Let’s say your organization wants to make smartcards mandatory for all users as part of a security push, i.e. implement ‘two-factor authentication’ (“something you have and something you know”).
The concern however is that if revocation checks for either the Domain Controller certificate (from the client side) or the Smartcard certificate (from the Domain Controller side) fails, no logons will be possible.
Example: The issuing CA is down and cannot publish any new CRL, this would eventually cause the existing CRL to expire and no new CRL to be available until the CA has been recovered. Using the default settings smartcard logons will start failing as soon as any CRL in the certificate chain becomes stale (expires).
Ticking the ‘Smart Card is required for interactive logon’checkbox for a user resets the password for that user to a random complex password that is unknown to anyone and the UserAccountControl attribute of the user gets the flag SMARTCARD_REQUIRED added to it.
In addition to this, the DONT_EXPIRE_PASSWORD flag on the account is set so that the user’s password never expires. The GINA or LogonUI components on the client check for the presence of the SMARTCARD_REQUIRED flag during an interactive logon (console or RDP) and reject the logon if it isn’t made with a smartcard when it is set for the user.
When a smartcard logon takes place, revocation checking is performed on both the client and the server side:
– The client (XP/Vista or W2k3/w2k8) does a revocation check on all the certificates in the Domain Controller certificate chain, this is to make sure that it’s actually talking to a DC that has a valid Domain Controller certificate.
– The authenticating DC (W2k/W2k3/W2k8) does a revocation check on all the certificates in the Smart Card certificate chain, this is to make sure that the smartcard certificate or any of parents in the chain hasn’t been revoked.
If either of these revocation checks fails, by default the smartcard logon also fails.
The changes to the revocation checking that were implemented in KB article 887578 are as follows:
– If the registry setting UseCachedCRLOnlyAndIgnoreRevocationUnknownErrors is present on the client and is set to a non-zero value, the revocation checking of the Domain Controller certificate always succeeds (unless the CRL is reachable and the certificate has in fact been revoked).
Note that this value is only read during Smartcard logons.
1) Call code that takes care of downloading and caching the CRL (for all certificates in the chain)
a. If any of the CRL’s has expired or is not present in the local CRL cache; try to download a new one from the CDP which will either fail or succeed
b. If any of the CRL we download is also expired or we can’t download a CRL, set the returned error code to CRYPT_E_REVOCATION_OFFLINE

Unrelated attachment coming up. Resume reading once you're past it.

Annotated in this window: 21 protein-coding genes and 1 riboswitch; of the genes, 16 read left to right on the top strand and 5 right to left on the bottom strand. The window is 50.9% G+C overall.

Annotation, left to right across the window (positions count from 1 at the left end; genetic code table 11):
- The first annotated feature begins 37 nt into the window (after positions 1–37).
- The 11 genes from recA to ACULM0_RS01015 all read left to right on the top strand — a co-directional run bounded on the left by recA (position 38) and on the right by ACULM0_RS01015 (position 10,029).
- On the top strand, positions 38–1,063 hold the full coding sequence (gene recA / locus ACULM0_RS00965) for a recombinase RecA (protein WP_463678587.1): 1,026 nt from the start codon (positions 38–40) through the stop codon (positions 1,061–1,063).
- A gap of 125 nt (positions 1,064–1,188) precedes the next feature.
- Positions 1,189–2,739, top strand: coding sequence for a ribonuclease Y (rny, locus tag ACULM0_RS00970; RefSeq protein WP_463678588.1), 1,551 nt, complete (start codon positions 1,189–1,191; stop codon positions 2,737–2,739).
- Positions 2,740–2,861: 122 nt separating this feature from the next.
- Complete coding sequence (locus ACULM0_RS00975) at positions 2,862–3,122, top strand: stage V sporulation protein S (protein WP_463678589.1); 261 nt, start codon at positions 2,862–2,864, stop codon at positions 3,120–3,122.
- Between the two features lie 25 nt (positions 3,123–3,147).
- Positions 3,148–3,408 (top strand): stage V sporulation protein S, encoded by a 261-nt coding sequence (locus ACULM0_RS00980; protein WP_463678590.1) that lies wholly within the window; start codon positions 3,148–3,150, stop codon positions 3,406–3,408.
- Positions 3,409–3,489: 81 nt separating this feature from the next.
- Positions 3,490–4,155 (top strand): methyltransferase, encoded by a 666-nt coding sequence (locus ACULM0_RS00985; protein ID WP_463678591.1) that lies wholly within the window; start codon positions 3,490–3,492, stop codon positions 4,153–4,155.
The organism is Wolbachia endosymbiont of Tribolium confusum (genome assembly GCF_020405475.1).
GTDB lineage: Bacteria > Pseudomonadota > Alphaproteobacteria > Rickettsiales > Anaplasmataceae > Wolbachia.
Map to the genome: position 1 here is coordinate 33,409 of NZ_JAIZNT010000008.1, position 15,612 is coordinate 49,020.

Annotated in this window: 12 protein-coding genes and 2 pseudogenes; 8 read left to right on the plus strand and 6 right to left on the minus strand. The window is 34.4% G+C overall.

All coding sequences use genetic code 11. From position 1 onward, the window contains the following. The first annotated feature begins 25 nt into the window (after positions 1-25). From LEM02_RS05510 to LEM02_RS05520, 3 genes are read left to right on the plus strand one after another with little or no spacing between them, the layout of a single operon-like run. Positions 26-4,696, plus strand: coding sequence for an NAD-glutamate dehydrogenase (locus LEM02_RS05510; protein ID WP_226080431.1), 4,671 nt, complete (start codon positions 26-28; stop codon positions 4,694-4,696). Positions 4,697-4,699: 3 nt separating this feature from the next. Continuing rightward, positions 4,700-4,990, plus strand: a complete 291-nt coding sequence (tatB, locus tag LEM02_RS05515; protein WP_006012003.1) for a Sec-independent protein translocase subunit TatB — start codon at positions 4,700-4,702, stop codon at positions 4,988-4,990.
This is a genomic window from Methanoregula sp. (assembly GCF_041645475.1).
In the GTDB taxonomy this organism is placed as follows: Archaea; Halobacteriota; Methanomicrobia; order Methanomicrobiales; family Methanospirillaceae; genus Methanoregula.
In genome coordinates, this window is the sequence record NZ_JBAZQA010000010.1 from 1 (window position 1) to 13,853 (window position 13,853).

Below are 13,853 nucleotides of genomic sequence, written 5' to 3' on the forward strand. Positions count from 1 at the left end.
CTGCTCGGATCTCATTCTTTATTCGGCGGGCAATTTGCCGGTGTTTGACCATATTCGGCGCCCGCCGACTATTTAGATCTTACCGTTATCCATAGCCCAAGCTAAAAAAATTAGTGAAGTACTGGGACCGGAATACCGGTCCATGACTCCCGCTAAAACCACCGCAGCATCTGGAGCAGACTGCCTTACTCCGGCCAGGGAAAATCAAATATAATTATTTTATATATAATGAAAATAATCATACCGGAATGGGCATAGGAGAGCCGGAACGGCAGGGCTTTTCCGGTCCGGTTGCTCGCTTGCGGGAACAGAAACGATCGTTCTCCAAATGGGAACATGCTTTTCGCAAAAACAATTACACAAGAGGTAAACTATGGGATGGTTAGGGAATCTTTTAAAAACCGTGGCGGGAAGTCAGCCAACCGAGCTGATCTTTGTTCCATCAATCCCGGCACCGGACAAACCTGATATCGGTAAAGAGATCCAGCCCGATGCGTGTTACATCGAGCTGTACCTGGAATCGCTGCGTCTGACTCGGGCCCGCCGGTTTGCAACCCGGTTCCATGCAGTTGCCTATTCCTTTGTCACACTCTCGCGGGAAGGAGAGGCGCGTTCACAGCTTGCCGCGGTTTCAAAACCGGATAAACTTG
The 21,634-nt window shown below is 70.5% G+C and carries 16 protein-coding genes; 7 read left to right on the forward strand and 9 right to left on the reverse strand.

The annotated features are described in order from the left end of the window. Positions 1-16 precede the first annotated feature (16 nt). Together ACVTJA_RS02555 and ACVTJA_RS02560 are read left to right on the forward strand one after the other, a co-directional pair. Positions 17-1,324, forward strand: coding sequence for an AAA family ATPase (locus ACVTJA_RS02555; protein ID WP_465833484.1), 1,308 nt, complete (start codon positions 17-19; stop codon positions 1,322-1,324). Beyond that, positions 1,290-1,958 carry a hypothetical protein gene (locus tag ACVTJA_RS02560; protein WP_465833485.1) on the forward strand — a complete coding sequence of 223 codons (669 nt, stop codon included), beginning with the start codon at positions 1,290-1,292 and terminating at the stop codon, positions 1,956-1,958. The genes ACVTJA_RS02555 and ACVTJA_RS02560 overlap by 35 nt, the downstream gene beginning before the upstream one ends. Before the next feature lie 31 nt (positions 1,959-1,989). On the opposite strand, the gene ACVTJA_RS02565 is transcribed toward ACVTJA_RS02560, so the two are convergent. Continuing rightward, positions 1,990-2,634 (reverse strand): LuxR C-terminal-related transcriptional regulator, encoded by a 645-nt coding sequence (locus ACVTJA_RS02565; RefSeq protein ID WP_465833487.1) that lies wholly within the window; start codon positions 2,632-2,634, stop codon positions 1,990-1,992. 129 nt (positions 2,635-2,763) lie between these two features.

2) If the error returned is CRYPT_E_REVOCATION_OFFLINE *and* the CRL has not expired by an amount of hours greater than the CRLValidityExtensionPeriod, change the return code to 0 (ERROR_SUCCESS)
3) …proceed with the rest of the chain verification.
The KDC does a revocation checking of the smartcard certificates. CRLValidityExtensionPeriod is the server setting; setting it on the client has no effect. There is no CRLValidityExtensionPeriod setting for the client…that part only applies to the authenticating DC, which means there is no grace period for the client when it verifies the DC certificate.
Post-W2k3 – the registry entry UseCachedCRLOnlyAndIgnoreRevocationUnknownErrors is used in three different components and each has a separate function that is only relevant to that component – setting it in one place doesn’t affect the other two components.
The three different locations are:
HKEY_LOCAL_MACHINESYSTEMCurrentControlSetserviceskdc (only valid for Domain Controllers)
It’s still ultimately only the authenticating Domain Controller that decides if the user will be allowed to authenticate and not the client; the client is only doing a revocation checking of the domain controller certificates during smartcard logons as a secondary caution to make sure it’s talking to a DC that has a valid domain controller certificate.
See also Steve Patrick’s excellent blog entry about requiring smartcards for logon at http://blogs.msdn.com/spatdsg/archive/2006/09/05/739565.aspx
You receive a “Logon failure” message when you use a smart card on a Windows Server 2003-based computer
How to use the UserAccountControl flags to manipulate user account properties
Manually publishing a new CRL during CA disaster recovery